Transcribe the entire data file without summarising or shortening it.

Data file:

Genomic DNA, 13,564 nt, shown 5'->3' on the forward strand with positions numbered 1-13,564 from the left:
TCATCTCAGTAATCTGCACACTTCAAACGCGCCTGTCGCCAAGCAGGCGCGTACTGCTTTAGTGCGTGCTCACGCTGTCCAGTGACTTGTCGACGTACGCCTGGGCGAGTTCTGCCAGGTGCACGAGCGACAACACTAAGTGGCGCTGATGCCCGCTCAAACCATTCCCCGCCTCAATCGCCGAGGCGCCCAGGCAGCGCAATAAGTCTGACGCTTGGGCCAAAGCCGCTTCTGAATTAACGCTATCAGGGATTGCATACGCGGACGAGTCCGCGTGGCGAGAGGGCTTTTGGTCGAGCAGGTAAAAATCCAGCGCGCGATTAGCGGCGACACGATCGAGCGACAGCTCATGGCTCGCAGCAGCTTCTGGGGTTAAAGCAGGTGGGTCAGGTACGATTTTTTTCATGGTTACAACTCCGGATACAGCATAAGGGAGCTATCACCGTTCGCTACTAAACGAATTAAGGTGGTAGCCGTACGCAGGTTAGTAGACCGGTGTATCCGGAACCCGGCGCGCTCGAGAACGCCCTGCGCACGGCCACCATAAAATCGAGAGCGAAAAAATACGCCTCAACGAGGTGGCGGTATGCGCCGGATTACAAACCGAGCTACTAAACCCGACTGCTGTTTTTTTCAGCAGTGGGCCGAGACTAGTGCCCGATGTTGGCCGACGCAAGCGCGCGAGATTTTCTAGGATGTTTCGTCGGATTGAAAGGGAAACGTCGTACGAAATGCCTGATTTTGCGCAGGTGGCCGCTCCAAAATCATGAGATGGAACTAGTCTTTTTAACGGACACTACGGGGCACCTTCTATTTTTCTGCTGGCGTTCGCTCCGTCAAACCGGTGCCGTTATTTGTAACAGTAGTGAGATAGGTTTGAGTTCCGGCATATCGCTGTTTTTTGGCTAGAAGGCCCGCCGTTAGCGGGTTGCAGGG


Genomic DNA, 13,564 nt, shown 5'->3' on the forward strand with positions numbered 1-13,564 from the left:
TCATCTCAGTAATCTGCACACTTCAAACGCGCCTGTCGCCAAGCAGGCGCGTACTGCTTTAGTGCGTGCTCACGCTGTCCAGTGACTTGTCGACGTACGCCTGGGCGAGTTCTGCCAGGTGCACGAGCGACAACACTAAGTGGCGCTGATGCCCGCTCAAACCATTCCCCGCCTCAATCGCCGAGGCGCCCAGGCAGCGCAATAAGTCTGACGCTTGGGCCAAAGCCGCTTCTGAATTAACGCTATCAGGGATTGCATACGCGGACGAGTCCGCGTGGCGAGAGGGCTTTTGGTCGAGCAGGTAAAAATCCAGCGCGCGATTAGCGGCGACACGATCGAGCGACAGCTCATGGCTCGCAGCAGCTTCTGGGGTTAAAGCAGGTGGGTCAGGTACGATTTTTTTCATGGTTACAACTCCGGATACAGCATAAGGGAGCTATCACCGTTCGCTACTAAACGAATTAAGGTGGTAGCCGTACGCAGGTTAGTAGACCGGTGTATCCGGAACCCGGCGCGCTCGAGAACGCCCTGCGCACGGCCACCATAAAATCGAGAGCGAAAAAATACGCCTCAACGAGGTGGCGGTATGCGCCGGATTACAAACCGAGCTACTAAACCCGACTGCTGTTTTTTTCAGCAGTGGGCCGAGACTAGTGCCCGATGTTGGCCGACGCAAGCGCGCGAGATTTTCTAGGATGTTTCGTCGGATTGAAAGGGAAACGTCGTACGAAATGCCTGATTTTGCGCAGGTGGCCGCTCCAAAATCATGAGATGGAACTAGTCTTTTTAACGGACACTACGGGGCACCTTCTATTTTTCTGCTGGCGTTCGCTCCGTCAAACCGGTGCCGTTATTTGTAACAGTAGTGAGATAGGTTTGAGTTCCGGCATATCGCTGTTTTTTGGCTAGAAGGCCCGCCGTTAGCGGGTTGCAGGG